/pai/ config push -p <config-dir> -m service
/pai/ service start -n cluster-configuration job-exporter

NVIDIA GPU is Not Detected

If you cannot use GPU in your job, please check the following items on the corresponding worker node:

  1. The NVIDIA drivers should be installed correctly. Use nvidia-smi to confirm.
  2. nvidia-container-runtime is installed, and configured as the default runtime of docker. Use docker info -f "{{json .DefaultRuntime}}" to confirm.

If the GPU number shown in webportal is wrong, check the hivedscheduler and VC configuration.


This is a kind of alert from the alert manager. It means that NVIDIA cards from the related nodes have double ecc errors. When this alert occurs, the nodes related will be automatically cordoned by the alert manager. After the problem is resolved, you can uncordon the node manually with the following command:

kubectl uncordon <node name>


This is a kind of alert from the alert manager. It means the NVIDIA cards from related node downgrade into low performance state unexpectedly. To fix this, please run following commands:

sudo nvidia-smi -pm ENABLED -i <gpu-card-id>
sudo nvidia-smi -ac <gpu-supported-memory-clock>,<gpu-supported-clock> -i <gpu-card-id>

You can get the supported clock by sudo nvidia-smi -q -d SUPPORTED_CLOCKS

Cannot See Utilization Information.

If you cannot see utilization information (e.g. GPU, CPU, and network usage) in the cluster, please check if the service prometheus, grafana, job-exporter, and node-exporter are working.

To be detailed, you can exec into a dev box container, then check the service status by kubectl get pod. You can see the pod log by kubectl logs <pod-name>. After you fix the problem, you can restart the whole cluster using paictl.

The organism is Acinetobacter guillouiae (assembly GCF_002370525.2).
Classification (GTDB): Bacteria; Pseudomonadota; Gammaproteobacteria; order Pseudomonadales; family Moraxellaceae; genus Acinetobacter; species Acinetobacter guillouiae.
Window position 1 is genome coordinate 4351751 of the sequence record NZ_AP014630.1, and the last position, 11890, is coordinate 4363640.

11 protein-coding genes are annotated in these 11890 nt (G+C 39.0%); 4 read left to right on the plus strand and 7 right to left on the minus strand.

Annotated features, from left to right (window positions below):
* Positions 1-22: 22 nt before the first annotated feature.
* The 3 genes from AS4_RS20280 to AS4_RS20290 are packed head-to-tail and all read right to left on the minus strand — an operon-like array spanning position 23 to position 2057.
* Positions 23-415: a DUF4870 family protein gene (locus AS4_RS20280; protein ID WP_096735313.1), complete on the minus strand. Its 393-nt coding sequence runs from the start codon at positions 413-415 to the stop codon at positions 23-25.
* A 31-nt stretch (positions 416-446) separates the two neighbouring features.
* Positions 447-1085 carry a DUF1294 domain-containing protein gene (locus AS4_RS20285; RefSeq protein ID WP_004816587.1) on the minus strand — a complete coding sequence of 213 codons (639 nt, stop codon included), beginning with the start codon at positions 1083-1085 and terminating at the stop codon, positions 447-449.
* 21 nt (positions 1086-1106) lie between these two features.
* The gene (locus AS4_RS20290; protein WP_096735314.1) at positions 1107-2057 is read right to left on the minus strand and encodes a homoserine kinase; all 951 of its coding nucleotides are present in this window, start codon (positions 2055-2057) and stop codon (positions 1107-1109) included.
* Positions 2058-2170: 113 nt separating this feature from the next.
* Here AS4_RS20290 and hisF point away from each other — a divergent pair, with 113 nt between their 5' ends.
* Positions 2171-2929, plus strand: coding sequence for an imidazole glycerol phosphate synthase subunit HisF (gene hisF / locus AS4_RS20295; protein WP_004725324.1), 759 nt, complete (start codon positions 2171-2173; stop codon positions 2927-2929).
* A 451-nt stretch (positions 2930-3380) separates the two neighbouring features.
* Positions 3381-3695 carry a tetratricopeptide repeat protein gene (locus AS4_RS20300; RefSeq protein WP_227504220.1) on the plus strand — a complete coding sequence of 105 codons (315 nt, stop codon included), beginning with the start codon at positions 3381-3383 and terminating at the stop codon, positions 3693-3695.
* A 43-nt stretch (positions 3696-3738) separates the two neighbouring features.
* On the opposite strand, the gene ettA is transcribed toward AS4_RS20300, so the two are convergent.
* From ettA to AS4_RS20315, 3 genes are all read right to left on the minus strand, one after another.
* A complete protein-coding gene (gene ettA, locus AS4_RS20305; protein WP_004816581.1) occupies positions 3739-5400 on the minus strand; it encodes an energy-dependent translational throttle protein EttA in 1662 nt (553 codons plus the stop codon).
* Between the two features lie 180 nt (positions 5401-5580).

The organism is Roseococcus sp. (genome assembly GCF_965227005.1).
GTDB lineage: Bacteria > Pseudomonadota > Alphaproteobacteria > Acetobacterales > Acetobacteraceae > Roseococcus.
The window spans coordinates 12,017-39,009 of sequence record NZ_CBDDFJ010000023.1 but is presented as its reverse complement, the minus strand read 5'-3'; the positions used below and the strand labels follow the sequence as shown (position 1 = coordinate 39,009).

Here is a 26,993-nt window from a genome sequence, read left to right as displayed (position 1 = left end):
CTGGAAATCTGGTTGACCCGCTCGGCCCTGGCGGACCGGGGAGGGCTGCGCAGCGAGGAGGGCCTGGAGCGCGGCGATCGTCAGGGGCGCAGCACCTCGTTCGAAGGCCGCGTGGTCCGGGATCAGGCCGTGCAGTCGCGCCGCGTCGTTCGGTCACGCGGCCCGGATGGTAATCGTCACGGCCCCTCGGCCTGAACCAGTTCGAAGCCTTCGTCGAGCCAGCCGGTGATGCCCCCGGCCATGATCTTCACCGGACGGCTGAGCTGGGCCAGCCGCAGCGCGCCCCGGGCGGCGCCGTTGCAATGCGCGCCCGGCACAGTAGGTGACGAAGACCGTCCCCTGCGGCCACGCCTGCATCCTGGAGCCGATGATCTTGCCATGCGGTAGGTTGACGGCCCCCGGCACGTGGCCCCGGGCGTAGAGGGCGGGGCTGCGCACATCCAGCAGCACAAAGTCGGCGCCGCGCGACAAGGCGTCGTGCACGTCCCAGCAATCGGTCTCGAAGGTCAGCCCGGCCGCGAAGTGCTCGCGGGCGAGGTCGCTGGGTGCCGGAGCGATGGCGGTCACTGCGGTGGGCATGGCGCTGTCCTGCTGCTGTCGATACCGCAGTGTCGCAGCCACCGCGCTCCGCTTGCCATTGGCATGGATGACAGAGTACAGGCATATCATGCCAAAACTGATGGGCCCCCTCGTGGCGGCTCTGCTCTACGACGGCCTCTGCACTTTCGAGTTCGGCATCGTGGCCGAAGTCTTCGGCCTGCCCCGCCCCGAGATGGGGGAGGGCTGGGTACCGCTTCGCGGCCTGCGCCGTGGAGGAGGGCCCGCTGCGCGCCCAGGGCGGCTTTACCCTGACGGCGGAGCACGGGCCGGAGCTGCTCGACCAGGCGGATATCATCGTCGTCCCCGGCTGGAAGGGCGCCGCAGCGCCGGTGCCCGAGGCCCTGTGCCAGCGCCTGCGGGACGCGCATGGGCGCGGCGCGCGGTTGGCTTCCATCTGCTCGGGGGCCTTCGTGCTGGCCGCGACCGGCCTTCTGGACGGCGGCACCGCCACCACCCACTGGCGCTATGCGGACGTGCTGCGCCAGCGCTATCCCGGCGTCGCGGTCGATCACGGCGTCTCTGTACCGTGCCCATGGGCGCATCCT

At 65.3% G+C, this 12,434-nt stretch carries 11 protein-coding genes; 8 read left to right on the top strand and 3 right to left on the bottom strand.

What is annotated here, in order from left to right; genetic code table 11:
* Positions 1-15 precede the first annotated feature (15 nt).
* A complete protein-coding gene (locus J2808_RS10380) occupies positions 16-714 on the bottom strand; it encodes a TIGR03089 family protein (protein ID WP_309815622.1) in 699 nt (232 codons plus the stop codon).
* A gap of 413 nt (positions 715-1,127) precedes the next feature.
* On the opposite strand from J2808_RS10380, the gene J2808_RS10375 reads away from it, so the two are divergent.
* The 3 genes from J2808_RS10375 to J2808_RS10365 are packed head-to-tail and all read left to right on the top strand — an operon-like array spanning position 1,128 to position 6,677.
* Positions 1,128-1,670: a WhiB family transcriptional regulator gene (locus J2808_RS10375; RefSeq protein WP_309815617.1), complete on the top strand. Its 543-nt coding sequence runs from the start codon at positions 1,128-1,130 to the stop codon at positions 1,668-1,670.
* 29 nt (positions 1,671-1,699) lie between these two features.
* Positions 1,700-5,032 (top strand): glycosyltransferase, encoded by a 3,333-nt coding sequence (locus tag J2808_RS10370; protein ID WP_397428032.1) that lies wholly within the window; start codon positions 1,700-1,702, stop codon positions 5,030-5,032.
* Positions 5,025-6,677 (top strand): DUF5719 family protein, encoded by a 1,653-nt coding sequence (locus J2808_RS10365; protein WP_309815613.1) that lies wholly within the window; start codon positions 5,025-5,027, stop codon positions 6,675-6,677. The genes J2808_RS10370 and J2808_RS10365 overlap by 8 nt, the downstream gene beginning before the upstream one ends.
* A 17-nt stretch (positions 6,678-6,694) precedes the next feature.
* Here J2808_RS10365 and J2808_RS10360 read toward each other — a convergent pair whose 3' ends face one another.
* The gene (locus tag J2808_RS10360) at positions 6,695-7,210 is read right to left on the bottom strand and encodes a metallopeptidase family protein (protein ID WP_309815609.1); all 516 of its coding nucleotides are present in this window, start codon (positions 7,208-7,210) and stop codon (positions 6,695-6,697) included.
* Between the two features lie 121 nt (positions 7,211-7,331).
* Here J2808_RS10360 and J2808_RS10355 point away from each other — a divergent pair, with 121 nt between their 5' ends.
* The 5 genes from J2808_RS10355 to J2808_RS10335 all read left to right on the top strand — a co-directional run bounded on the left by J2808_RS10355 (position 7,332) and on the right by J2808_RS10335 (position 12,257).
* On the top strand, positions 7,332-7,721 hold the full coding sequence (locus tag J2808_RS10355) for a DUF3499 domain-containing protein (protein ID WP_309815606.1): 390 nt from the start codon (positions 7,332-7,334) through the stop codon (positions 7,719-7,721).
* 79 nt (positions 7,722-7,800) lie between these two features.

Node is De-allocated and doesn't Appear in Kubernetes System when it Comes Back

Working nodes can be de-allocated if you are using cloud service and set up PAI on low-priority machines. Usually, if the node is lost temporarily, you can wait until the node comes back. It doesn't need any special care.

However, some cloud service providers not only de-allocate nodes but also remove all disk contents on certain nodes. Thus the node cannot connect to Kubernetes automatically when it comes back. If it is your case, we recommend you set up a crontab job on the dev box node to bring back these nodes periodically.

In How to Add and Remove Nodes, we have described how to add a node. The crontab job doesn't need to do all of these things. It only needs to add the node to the Kubernetes. It figures out which nodes have come back but are still considered NotReady in Kubernetes, then, run the following command to bring it back:

ansible-playbook -i inventory/mycluster/hosts.yml upgrade-cluster.yml --become --become-user=root  --limit=${limit_list} -e "@inventory/mycluster/openpai.yml"

${limit_list} stands for the names of these de-allocated nodes. For example, if the crontab job finds node a and node b are available now, but they are still in NotReady status in Kubernetes, then it can set limit_list=a,b.

How to Enlarge Internal Storage Size

Currently, OpenPAI uses internal storage to hold database. Internal storage is limited size storage. It leverages loop devices in Linux to provide a storage with strictly limited quota. The default quota is 30 GB (or 10GB for OpenPAI <= v1.1.0), which can hold about 1,000,000 jobs. If you want a larger space to hold more jobs, please follow these steps to enlarge the internal storage:

Step 1. Exec into a dev box container.

Step 2. In the dev box container, stop all PAI services by ./ service stop.

Step 3. Log in to the master node. Find the internal storage folder (Default path is /mnt/paiInternal). Move it to another place like: sudo mv /mnt/paiInternal /mnt/paiInternalBak